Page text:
The first time my husband and I went on vacation to Kauai, we stayed in a studio apartment attached to a private home. We decided not to stay in a resort hotel so we could have some real peace and quiet.
The first morning we were there, we were woken up by a rooster crowing loudly in the yard at oh, about 4:00 a.m. Okay, we were on vacation, and vacation to me means sleeping in. So, the rooster presented some immediate feelings of conflict, maybe even a bit of anger. We went out on the deck to see the landlord yelling and chasing after the rooster in the yard. We didn’t know whether to laugh or be more upset. And, yes, the picture here is THE rooster in the middle of the conflict.
So we looked at eat other — should we yell at the landlord so he knew we are unhappy that he didn’t warn us about the 4:00 a.m. wake-up call? Clearly he knew it was a problem and hadn’t told us. Or, should we let it go? We were, after all, on vacation.
Should I have this conflict conversation?
Many times we jump to try to resolve a conflict when the answer to this question may very well be no. We immediately react with something like “hey, why did this happen to me”? or we get angry and show it. That immediately puts the other person on the defense, and may even damage the relationship – damage that you’ll either have to repair later, or live with.
To help you think through your decision of whether you need to have a hard conversation in the first place, here are some questions you can ask yourself before you step into a difficult conversation.
Think of a conversation that you think may need to happen – or review one you’ve had lately. Write down your answers to the following questions – be honest with yourself:
1) Why do I think I should have this conversation?
What do you want to gain from having this conversation? It is important enough to go to bat for what is important to you?
2) What is the worst that could happen if I have this conversation?
Think through the worse-case scenarios of addressing this issue. Could you ruin a family event? Lose a friend? Make a landlord mad at me? Make the situation worse? Be as specific as you can and weigh out the risks if things don’t go the way you plan.
3) What is the best that could happen if I address this issue?
What do you hope will happen? What would be the absolute best solution to this problem? Is there a solution to this problem?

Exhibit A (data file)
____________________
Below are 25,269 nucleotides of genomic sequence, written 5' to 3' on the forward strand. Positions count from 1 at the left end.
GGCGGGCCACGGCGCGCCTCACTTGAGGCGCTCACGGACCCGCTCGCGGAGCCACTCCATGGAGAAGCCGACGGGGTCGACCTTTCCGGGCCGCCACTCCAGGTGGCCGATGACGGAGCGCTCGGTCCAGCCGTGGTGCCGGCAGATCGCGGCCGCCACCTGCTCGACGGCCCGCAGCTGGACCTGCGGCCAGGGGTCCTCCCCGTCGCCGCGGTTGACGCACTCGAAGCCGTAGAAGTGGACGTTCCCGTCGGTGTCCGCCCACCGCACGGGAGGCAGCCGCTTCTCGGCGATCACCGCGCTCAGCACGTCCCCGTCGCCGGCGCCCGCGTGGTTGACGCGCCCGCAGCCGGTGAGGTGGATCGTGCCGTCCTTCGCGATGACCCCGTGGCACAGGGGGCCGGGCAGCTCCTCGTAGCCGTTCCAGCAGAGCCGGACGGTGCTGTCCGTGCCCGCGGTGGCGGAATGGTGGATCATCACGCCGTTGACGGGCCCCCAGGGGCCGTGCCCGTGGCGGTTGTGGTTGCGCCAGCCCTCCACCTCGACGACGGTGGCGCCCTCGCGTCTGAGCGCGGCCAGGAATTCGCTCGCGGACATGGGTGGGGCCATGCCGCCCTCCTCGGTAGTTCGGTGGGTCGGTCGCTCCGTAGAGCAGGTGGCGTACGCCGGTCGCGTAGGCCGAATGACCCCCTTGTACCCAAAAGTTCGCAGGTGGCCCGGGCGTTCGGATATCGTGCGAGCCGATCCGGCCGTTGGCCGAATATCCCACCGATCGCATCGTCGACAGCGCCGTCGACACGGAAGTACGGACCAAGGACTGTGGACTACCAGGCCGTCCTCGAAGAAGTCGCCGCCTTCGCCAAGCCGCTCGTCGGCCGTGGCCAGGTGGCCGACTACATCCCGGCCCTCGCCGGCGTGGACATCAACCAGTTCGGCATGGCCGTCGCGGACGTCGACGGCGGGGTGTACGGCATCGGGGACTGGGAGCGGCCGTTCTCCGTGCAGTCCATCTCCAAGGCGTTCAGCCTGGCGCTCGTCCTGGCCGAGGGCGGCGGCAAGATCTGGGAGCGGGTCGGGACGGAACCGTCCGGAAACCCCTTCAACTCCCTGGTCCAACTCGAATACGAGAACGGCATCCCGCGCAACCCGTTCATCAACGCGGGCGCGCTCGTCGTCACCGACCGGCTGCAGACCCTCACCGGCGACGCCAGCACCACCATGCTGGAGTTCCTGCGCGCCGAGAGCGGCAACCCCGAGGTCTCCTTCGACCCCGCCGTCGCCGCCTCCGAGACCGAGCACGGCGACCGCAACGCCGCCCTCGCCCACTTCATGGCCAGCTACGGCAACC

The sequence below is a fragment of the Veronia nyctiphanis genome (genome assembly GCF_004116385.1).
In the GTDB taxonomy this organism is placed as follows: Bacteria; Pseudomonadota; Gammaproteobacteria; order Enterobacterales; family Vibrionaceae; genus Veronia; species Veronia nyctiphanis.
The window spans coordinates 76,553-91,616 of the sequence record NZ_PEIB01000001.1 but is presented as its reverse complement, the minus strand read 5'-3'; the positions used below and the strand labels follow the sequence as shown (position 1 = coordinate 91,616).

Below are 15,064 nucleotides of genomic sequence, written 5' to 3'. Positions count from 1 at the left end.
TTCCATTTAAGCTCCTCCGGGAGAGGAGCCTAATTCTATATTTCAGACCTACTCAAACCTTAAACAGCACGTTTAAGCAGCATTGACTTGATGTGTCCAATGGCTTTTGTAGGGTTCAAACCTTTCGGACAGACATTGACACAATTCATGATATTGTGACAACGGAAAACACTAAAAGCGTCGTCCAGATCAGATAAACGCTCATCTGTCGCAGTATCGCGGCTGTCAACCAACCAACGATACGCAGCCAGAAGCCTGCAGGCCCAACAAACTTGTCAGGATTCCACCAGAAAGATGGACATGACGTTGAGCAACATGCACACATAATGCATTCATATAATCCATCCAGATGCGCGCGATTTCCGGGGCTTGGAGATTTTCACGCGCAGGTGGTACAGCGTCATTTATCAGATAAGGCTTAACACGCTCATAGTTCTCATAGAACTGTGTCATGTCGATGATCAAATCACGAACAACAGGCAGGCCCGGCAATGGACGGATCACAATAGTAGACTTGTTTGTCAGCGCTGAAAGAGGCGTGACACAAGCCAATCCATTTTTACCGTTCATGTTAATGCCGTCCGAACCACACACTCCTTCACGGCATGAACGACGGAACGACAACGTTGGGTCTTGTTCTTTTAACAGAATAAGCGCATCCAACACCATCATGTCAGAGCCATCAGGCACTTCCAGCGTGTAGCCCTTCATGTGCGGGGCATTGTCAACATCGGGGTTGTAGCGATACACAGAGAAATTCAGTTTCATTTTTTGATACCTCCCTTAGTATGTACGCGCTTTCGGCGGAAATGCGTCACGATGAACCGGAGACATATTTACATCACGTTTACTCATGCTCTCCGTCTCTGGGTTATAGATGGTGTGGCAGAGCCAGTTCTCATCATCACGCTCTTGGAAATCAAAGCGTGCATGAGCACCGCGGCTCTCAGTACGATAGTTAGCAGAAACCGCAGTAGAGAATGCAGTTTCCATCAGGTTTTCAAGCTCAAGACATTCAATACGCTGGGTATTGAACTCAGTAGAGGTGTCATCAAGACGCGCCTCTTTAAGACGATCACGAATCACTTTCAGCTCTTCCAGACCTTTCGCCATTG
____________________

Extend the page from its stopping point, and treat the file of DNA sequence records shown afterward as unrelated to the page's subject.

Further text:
4) If I do nothing, what will happen?
If this conversation doesn’t happen, what are the consequences? Are they worth risking? Does it really matter?
5) If I decide to have this conversation, how can I do it well?
Think about what you need to say and how to say it and practice first. Don’t be unprepared! Focus on the issue at hand and not the person. Be respectful and don’t be unprepared. Take an evening to think about it. Your perspective may change in the morning.
So what happened with the landlord? We decided not to react immediately, but we did decide to have a conversation with the landlord later that morning. First we went back to bed.
Later in the day we went down and had a friendly discussion over coffee about the morning surprise. We suggested he let future guests know ahead of time, maybe even have some fun in the descriptions of the property. That way they would know what to expect, could bring earplugs, and be prepared to embrace the experience. He was grateful for the feedback – he had been feeling bad about it and didn’t know what to do without risking losing some business.
The result was a win-win. He got some good feedback and we made a friend. And, we learned throughout our trip that roosters are pretty much everywhere – except resorts – on the island. Now we know.
Betty Lochner is the Owner and President of Cornerstone Coaching & Training. She specializes in personal and organizational transformation and is the author of Dancing with Strangers: Communication skills for transforming your life at work and at home, and 52 Communication Tips.
To find out more about Cornerstone’s services and offerings visit our website: http://www.cornerstone-ct.com
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